Where in the world are we?

Where in the World are We?

20 November 2007

Garifuna Settlement Day - November 19th

Mural at the entrance to Hopkins Village in the center of town

This weekend, we visited the village of Hopkins situated along the Caribbean Sea in the Stann Creek District. We enjoyed a weekend on the beach and the celebrations of Garifuna Settlement Day. The village of Hopkins was created in 1942 after a hurricane washed away Newtown just up the coast. It is a traditional fishing village that is home to approximately 1,100 Belizeans, mostly Garinagu (Garifuna)

Celebrated on November 19, Garifuna Settlement Day commemorates the Garifuna people’s arrival into Belize and their escape from bondage. They arrived in Stann Creek in 1832 from the island of St. Vincent where they lived since 1635 when a boat carrying African slaves to the West Indies shipwrecked near St. Vincent Island. The remaining slaves escaped and found shelter on St. Vincent by the Caribe Indians who were already residing on the island. The intermarriage of the two groups created the Garifuna people. {information provided by the Belize Tourism Board website www.belizetourism.org}

The celebrations we enjoyed in Hopkins included a concert with Andy Palacio at King Kasava Restaurant (yes, our second time seeing him in two weeks, and this time we were much closer, we’re not groupies though…at least we don’t think so :)) in the center of the village and the re-enactment ceremony on Monday morning which was filled with drumming, singing, and traditional Garifuna dress. The story of how the Garifuna people came to settle in Belize is re-enacted as boats come to shore and a man comes ashore to ask the Governor if the people can stay. Initially, they are turned away and they head back out to sea, but they are tired and return to shore for a second plea and they are granted permission to stay this time. The celebration continued with cheers and more singing and drumming as the Garifuna people left their boats and came ashore. It was a really fun and interesting morning.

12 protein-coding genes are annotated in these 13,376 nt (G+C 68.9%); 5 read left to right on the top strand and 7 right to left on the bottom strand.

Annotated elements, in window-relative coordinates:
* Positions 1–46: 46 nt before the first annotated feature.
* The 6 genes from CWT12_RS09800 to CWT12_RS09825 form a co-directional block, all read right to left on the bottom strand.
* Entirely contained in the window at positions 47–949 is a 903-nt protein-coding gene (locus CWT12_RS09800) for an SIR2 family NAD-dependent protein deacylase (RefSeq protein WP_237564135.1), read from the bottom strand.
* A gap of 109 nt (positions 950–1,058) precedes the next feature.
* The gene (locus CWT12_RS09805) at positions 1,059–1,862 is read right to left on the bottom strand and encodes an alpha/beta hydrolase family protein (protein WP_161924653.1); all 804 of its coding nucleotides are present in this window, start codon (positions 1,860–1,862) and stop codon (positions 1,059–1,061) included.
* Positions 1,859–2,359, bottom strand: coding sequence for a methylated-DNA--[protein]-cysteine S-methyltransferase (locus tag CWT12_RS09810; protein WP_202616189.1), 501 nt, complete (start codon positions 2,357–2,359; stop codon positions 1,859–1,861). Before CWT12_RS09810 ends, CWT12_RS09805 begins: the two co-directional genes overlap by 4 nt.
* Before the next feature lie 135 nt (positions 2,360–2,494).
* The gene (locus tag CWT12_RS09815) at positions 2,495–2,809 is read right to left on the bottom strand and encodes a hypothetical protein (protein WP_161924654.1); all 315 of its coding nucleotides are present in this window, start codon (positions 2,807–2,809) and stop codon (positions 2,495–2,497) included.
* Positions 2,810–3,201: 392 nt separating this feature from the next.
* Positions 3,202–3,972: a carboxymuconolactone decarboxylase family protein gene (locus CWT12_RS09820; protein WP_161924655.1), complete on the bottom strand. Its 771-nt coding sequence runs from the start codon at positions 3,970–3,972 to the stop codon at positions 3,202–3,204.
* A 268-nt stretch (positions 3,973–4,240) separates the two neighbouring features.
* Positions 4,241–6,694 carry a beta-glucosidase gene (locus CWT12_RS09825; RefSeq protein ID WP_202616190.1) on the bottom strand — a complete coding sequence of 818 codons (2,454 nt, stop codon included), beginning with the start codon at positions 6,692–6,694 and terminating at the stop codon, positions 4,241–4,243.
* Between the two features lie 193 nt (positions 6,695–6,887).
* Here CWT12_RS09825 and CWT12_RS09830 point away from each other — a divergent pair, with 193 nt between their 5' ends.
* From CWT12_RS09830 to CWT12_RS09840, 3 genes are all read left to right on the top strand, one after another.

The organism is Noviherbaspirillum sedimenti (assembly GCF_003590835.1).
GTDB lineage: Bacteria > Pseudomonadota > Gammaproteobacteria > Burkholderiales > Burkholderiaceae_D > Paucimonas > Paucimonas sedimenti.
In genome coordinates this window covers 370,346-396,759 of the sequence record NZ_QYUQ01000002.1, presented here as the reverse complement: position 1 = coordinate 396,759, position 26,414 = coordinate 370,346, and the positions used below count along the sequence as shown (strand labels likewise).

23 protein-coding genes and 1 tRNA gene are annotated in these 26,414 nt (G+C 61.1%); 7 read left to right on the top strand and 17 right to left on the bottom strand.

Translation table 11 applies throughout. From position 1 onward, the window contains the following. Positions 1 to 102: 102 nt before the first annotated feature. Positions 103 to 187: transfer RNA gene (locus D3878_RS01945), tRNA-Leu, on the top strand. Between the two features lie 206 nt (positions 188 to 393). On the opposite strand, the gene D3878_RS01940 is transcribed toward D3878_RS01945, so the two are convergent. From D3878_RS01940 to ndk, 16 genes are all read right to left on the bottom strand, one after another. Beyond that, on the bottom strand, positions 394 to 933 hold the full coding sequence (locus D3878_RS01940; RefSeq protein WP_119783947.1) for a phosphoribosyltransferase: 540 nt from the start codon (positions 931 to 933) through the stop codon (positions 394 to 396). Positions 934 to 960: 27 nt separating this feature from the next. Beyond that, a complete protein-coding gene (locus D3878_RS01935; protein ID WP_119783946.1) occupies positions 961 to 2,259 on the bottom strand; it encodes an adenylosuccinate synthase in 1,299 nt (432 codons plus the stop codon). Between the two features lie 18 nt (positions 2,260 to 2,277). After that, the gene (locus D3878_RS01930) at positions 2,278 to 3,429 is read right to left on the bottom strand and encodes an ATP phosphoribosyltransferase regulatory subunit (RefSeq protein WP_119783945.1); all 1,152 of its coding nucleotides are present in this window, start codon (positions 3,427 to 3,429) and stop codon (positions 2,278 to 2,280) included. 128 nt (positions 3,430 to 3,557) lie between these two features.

Andy Palacio performing at King Kasava in Hopkins Village

Garifuna singers and drummers; singing while we awaited the arrival of the boats for the re-enactment.

The arrival of the boats and eventual settling ashore of the Garifuna people

This weekend was our first real trip of rest and relaxation. Hopkins Village is a beautiful seaside community. We spent time relaxing on the beach and kayaking (well, Anthony did the work since there was only one kayak and an inflatable boat which Ginnie rode along in behind the kayak).
Anthony was pretty happy to be on the beach!

On Friday, we boarded the bus out of the city and made our way to Dangriga to spend the night with our friend Janine and had a wonderful dinner at the Pelican Resort. On Saturday, we were back on a bus out to Hopkins, well, to the junction into Hopkins where we hitched a ride into the village. Once we got into the village, our hostess, Bertie (fellow PCV), met us and introduced us to her landladies and the owners of the cabanas where we stayed for the weekend. We had a nice lunch with everyone and then hit the beach for some downtime. Walking through the village with Bertie was so nice as all the children hailed her and greeted us warmly.

This the view from the entrance to our lee cabana (we forgot to take a picture of the cabana - it was a small thatch roof room)

Putting up the mosquito net, because things live in thatch and because mosquitos like us